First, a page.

WILMINGTON — John Sibley Williams, originally from Wilmington, recently won the Orison Poetry Prize for his collection “As One Fire Consumes Another,” which was released on April 2.
Sibley attended Wilmington public schools throughout his childhood, graduating from Wilmington High School in 1997. He then went on to graduate from the University of New York-Albany with a BA in Writing. Also, he obtained MAs in Creative Writing from Rivier University, and Book Publishing from Portland State University in Portland, Oregon.
Williams began writing short fiction as a child, continuing to do so through high school and college. He wrote his first poem at the age of 21, after becoming inspired on a summer trip to a lake in New York
“I began writing something that obviously wasn’t a story. What was it? Impressions. Colors. Emotions. Strange images,” he said. “I ran back to the car, took out a little notebook, and spent hours emptying myself of visions and fears and joys I don’t think I even knew I had. Since that surreal and confusing moment by that little city lake 19 years ago, poetry has become my creative obsession and life’s work, the lens through which I better comprehend the world and my tiny part in it.”
The inspiration for “As One Fire Consumes Another” was rooted in cultural and political issues as they are implied within interpersonal situations, specifically concerning his own identity.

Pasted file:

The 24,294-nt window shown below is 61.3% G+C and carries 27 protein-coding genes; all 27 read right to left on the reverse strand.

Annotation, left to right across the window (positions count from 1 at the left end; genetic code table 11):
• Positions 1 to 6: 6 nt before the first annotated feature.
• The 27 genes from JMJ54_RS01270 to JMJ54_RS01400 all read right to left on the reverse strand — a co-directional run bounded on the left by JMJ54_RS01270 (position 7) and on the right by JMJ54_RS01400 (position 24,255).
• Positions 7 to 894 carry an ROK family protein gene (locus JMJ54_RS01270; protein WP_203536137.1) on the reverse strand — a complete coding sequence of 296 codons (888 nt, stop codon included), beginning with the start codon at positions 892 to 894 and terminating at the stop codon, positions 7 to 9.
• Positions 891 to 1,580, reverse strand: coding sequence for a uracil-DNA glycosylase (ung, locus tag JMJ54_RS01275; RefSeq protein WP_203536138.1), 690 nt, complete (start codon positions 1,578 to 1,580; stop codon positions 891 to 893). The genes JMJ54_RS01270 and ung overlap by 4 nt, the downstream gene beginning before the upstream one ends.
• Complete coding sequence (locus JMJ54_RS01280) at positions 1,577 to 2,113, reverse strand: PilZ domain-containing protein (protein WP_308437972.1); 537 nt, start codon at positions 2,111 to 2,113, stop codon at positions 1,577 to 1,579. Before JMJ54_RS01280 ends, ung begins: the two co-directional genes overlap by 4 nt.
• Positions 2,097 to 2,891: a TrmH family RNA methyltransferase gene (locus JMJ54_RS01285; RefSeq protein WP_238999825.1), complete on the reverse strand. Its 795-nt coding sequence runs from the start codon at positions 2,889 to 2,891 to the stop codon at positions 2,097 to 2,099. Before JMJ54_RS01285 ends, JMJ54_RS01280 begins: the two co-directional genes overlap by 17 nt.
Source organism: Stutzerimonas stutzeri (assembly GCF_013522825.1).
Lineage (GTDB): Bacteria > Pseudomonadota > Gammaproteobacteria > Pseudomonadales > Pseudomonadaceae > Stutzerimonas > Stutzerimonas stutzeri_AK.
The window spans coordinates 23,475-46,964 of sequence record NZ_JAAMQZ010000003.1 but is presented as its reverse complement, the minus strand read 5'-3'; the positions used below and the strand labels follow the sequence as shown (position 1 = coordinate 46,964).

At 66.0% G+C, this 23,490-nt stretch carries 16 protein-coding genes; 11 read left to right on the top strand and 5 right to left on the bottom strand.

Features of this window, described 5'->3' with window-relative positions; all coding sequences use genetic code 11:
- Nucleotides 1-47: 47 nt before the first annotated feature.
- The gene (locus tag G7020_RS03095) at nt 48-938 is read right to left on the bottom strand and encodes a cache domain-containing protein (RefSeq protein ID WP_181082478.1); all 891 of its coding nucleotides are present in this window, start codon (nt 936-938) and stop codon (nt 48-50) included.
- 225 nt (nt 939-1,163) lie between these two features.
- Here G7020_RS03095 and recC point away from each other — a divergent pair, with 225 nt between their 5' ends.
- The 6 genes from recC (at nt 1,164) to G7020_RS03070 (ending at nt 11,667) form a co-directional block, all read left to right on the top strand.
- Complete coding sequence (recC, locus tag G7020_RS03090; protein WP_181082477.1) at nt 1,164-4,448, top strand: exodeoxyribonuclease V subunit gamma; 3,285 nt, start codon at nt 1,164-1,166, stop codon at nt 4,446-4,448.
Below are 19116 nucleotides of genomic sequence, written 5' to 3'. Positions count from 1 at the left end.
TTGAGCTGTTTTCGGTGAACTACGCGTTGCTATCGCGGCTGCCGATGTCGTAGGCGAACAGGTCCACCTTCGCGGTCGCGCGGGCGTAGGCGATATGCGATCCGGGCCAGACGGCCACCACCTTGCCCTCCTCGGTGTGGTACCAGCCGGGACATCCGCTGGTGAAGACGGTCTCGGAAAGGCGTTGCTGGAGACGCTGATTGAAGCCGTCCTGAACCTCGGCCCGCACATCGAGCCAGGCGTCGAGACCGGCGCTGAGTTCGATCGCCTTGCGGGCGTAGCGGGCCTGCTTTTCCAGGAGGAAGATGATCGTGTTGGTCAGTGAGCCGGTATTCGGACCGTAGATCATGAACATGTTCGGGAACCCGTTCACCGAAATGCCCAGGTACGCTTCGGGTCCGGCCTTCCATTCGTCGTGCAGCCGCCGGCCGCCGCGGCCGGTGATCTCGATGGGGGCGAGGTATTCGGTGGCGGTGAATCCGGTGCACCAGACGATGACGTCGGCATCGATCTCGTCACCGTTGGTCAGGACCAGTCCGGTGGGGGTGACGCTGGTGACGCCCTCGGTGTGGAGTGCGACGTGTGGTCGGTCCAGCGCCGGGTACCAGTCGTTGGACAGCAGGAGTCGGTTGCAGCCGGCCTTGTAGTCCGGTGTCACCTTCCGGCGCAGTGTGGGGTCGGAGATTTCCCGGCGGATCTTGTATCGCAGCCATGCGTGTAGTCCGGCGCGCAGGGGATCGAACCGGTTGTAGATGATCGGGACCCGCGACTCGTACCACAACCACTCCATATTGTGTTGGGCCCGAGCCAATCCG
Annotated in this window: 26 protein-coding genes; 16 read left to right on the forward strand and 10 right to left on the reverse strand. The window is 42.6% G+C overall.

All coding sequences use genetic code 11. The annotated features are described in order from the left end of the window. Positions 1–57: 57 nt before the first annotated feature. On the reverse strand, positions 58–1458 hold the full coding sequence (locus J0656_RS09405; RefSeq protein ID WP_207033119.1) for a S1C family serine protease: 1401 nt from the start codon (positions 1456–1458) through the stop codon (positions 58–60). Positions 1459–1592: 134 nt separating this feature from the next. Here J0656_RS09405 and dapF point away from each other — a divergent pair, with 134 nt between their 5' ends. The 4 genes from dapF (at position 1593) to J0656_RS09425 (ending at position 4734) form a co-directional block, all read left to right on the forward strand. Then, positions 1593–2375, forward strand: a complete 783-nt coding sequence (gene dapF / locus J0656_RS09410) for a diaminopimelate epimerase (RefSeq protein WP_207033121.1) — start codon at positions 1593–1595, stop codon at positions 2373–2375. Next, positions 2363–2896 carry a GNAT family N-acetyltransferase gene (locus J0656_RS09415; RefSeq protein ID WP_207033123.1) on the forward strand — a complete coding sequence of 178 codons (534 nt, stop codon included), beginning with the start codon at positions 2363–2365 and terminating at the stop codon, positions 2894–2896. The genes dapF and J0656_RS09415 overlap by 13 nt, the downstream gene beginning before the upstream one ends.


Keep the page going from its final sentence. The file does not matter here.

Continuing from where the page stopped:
“I found myself questioning not just my country, culture, and history but nearly everything that defines me,” he said. “I struggled to faithfully explore the extent of my personal privilege as a white, CIS, able-bodied male whose labors and strains are so trifling compared to others. I wanted to stare guilt and complicity square in the eye.”
Like within much of his other work, common themes include human attachments and disconnects: to others, to self-perception, to culture and politics, to nature, to language, to the past and future, to hurt and healing.
In addition to “As One Fire Consumes Another,” Williams is the author of three other poetry collections: “Skin Memory” (Backwaters Prize, University of Nebraska Press, 2019), “Disinheritance,” and “Controlled Hallucinations.”
He is a 19-time Pushcart nominee, and the winner of numerous awards, including the Wabash Prize for Poetry, Philip Booth Award, American Literary Review Poetry Contest, Phyllis Smart-Young Prize, Nancy D. Hargrove Editors' Prize, Confrontation Poetry Prize, and Laux/Millar Prize.
He also serves as editor of The Inflectionist Review. Previous publishing credits include: The Yale Review, Midwest Quarterly, Southern Review, Sycamore Review, Prairie Schooner, The Massachusetts Review, Poet Lore, Saranac Review, Atlanta Review, TriQuarterly, Columbia Poetry Review, Mid-American Review, Poetry Northwest, Third Coast, and various anthologies.
Aside from writing, Williams currently teaches literacy to middle school students at the local nonprofit: A Renaissance School of Arts & Sciences in Portland, Oregon, and works as a freelance poetry editor and literary agent. He is also the father of two twin toddlers.
Additionally, he works towards helping emerging authors, teaching regional workshops, and working as a literary agent, poetry editor, and writing coach.